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Over the years, the international community has responded positively in the provision of asylum and relief assistance to meet the physical and psychological needs of tens of thousands and millions of African refugees and internally displaced people. Despite such efforts, structures generating refugees and internal population displacement in Africa which have not been adequately addressed by the international community is in a way delaying the mitigation of this monumental continental problem. The principle of non-interference in the internal affairs of a sovereign state mainly seem to be responsible for the
avoidance to address the problem. While this principle need to be respected as a guarantee for international peace and security, the paradox is such that experiences in Somalia, the Great Lakes Region, Liberia, Sierra Leone and recently Afghanistan have shown that affairs of sovereign states do metamorphose into international problems too. The point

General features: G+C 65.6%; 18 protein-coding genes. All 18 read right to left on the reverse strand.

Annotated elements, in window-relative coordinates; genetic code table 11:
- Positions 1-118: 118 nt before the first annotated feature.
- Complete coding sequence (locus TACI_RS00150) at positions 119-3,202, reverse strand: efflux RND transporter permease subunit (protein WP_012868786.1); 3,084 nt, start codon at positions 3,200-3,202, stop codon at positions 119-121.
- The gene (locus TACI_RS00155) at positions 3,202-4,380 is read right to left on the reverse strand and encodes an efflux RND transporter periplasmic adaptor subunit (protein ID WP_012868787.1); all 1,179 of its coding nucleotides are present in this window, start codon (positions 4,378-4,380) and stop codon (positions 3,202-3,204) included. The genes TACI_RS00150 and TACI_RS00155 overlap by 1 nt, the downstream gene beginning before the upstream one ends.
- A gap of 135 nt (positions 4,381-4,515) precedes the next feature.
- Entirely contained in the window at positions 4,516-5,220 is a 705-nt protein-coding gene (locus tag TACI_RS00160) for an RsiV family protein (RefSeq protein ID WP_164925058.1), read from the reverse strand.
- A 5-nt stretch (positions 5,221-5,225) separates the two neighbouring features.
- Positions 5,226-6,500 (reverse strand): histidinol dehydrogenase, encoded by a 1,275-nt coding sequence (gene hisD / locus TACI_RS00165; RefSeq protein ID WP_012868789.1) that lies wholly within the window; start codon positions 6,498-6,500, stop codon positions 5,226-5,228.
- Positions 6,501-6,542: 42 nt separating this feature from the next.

is that once refugees cross international borders, they become an international problem and the international community assumes the responsibility of providing legal; psychological and material assistance. As a panacea to the pandemic population displacement in Africa, this paper argues logically that the international community should find solution to the structures that generate mass exoduses in the continent. Investigating the cause of mass population displacement in Africa is imperative for both theoretical and practical solutions.
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